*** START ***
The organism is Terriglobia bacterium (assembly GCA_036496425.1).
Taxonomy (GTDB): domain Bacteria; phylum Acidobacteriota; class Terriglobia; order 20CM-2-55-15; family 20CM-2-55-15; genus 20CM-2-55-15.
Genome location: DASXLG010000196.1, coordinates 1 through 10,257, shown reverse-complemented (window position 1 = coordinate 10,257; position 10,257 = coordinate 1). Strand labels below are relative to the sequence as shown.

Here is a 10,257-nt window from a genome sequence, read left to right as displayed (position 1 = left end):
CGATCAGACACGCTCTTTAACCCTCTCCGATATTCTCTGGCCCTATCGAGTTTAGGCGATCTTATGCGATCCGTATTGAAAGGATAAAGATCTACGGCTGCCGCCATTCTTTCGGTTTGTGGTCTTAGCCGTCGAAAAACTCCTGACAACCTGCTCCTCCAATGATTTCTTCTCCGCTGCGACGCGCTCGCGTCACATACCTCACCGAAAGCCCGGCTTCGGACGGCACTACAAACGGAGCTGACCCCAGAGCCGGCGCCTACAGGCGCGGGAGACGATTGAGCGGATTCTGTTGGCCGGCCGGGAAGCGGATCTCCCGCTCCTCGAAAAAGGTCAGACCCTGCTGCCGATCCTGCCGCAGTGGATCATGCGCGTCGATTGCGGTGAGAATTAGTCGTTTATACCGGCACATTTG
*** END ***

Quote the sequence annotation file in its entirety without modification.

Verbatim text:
The organism is Terriglobia bacterium (assembly GCA_036496425.1).
Taxonomy (GTDB): domain Bacteria; phylum Acidobacteriota; class Terriglobia; order 20CM-2-55-15; family 20CM-2-55-15; genus 20CM-2-55-15.
Genome location: DASXLG010000196.1, coordinates 1 through 10,257, shown reverse-complemented (window position 1 = coordinate 10,257; position 10,257 = coordinate 1). Strand labels below are relative to the sequence as shown.

Here is a 10,257-nt window from a genome sequence, read left to right as displayed (position 1 = left end):
CGATCAGACACGCTCTTTAACCCTCTCCGATATTCTCTGGCCCTATCGAGTTTAGGCGATCTTATGCGATCCGTATTGAAAGGATAAAGATCTACGGCTGCCGCCATTCTTTCGGTTTGTGGTCTTAGCCGTCGAAAAACTCCTGACAACCTGCTCCTCCAATGATTTCTTCTCCGCTGCGACGCGCTCGCGTCACATACCTCACCGAAAGCCCGGCTTCGGACGGCACTACAAACGGAGCTGACCCCAGAGCCGGCGCCTACAGGCGCGGGAGACGATTGAGCGGATTCTGTTGGCCGGCCGGGAAGCGGATCTCCCGCTCCTCGAAAAAGGTCAGACCCTGCTGCCGATCCTGCCGCAGTGGATCATGCGCGTCGATTGCGGTGAGAATTAGTCGTTTATACCGGCACATTTG